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Maliki Denies Civil War, Halts Barrier

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By THOMAS WAGNER
The Associated Press
Sunday, April 22, 2007; 8:03 PM

BAGHDAD -- Gunmen shot and killed 23 members of an ancient religious sect in northern Iraq on Sunday after stopping their bus and separating out followers of other faiths while car bombings in the capital killed at least another 20 people.

Prime Minister Nouri al-Maliki, in Egypt to drum up support among Arab leaders for his Shiite-led government, told Egyptian President Hosni Mubarak that Iraq was not embroiled in a civil or sectarian war. Key Arab leaders pressured him to step up reconciliation efforts to include Sunni insurgents if he expects Arab support.

In the northern Iraq attack, armed men stopped the bus as it was carrying workers from a textile factory in Mosul to their hometown of Bashika, which has a mixed population of Christians and Yazidis _ a primarily Kurdish sect that worships an angel figure considered to be the devil by some Muslims and Christians.

The gunmen checked the passengers' identification cards, then asked all Christians to get off the bus, police Brig. Mohammed al-Wagga said. With the Yazidis still inside, the gunmen drove them to eastern Mosul, where they were lined up along a wall and shot to death, al-Wagga said.

After the killings, hundreds of angry chanting Yazidis took to the streets of Bashika in protest. Shops were shuttered and many Muslim residents closed themselves in their homes, fearing reprisal attacks. Police set up additional checkpoints across the city.

Bashika is about 80 percent Yazidi, 15 percent Christian and five percent Muslim.

Abdul-Karim Khalaf, a police spokesman for Ninevah province, said the executions were in response to the killing two weeks ago of a Yazidi woman who had recently converted to Islam after she fell in love with a Muslim and ran off with him. Her relatives had disapproved of the match and dragged her back to Bashika, where she was stoned to death, he said.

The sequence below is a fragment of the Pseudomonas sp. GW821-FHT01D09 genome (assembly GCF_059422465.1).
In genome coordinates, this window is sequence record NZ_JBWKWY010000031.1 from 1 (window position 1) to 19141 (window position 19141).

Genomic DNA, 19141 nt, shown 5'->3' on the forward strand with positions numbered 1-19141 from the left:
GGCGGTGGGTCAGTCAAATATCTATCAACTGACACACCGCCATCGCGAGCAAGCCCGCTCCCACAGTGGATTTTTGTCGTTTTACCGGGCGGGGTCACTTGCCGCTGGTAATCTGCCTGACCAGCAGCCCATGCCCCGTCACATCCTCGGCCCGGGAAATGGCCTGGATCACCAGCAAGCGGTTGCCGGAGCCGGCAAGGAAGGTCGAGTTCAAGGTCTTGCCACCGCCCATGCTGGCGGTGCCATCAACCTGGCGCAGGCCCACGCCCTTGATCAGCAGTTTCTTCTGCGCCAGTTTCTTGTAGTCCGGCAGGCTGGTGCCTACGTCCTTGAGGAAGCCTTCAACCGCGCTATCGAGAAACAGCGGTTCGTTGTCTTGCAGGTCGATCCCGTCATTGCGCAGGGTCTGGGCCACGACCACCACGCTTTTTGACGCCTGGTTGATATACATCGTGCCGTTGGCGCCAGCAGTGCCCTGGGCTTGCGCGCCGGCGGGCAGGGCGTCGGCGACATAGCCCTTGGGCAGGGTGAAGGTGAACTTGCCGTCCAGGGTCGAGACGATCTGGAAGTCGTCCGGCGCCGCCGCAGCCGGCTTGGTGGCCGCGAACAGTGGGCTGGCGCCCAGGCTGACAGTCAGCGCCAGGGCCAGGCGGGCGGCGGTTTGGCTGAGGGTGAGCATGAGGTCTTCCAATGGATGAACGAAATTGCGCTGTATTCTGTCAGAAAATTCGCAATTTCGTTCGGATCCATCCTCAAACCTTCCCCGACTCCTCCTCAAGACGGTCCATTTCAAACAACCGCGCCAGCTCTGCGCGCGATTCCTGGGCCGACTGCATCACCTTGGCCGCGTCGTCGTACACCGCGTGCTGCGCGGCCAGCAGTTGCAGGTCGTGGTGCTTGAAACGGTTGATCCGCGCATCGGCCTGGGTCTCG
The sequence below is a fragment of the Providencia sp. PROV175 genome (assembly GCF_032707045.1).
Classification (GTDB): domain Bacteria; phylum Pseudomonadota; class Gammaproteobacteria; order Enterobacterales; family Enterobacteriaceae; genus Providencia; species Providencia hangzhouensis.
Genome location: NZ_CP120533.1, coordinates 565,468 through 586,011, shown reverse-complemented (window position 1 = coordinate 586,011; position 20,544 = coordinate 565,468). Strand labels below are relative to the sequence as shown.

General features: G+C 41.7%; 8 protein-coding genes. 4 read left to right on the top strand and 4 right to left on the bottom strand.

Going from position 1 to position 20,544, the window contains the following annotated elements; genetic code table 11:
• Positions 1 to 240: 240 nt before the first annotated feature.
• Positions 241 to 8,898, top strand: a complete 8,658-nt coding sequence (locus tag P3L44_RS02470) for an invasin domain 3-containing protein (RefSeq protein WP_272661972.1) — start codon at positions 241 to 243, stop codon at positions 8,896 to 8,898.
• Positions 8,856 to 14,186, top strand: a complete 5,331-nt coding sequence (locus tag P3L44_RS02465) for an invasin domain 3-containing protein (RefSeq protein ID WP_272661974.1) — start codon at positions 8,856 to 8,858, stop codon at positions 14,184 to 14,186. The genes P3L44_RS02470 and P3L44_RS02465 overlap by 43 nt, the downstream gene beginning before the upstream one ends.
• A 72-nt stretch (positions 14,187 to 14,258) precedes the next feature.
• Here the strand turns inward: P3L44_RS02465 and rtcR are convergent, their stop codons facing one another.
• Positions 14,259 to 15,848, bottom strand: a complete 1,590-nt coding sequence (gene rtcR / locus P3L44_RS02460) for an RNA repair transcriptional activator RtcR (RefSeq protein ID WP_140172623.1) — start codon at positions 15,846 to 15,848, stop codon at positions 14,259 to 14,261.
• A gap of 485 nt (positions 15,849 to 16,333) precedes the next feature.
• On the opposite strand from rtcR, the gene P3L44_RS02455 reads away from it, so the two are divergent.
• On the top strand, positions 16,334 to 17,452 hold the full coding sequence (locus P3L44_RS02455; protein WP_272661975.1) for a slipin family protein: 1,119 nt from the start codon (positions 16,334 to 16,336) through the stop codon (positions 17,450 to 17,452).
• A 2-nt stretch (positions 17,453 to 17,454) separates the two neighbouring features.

A grainy video showing gruesome scenes of the woman's killing was distributed on Iraqi Web sites in recent weeks, but its authenticity could not be independently confirmed.

In Baghdad, two suicide car bombs exploded within moments of each other in Baiyaa, a mixed Sunni-Shiite area in the western part of the capital. The first driver raced through a police checkpoint guarding the station and exploded his vehicle just outside the two-story building, while the second bomber aimed his explosives at the checkpoint's concrete barriers, police said.

The blasts collapsed nearby buildings, smashing windows and peeling back metal roofs. A man who was among the 82 wounded in Sunday's attack staggered through the wreckage.

"All our belongings and money were smashed and are gone. What kind of life is this? Where is the government?" he asked. "There are no jobs, and things are very bad. Is this fair?"

Iraqi police stations often are the target of attacks by insurgents who accuse the officers of betraying Iraq by working in cooperation with its U.S.-backed Shiite government and U.S. military.


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© 2007 The Associated Press

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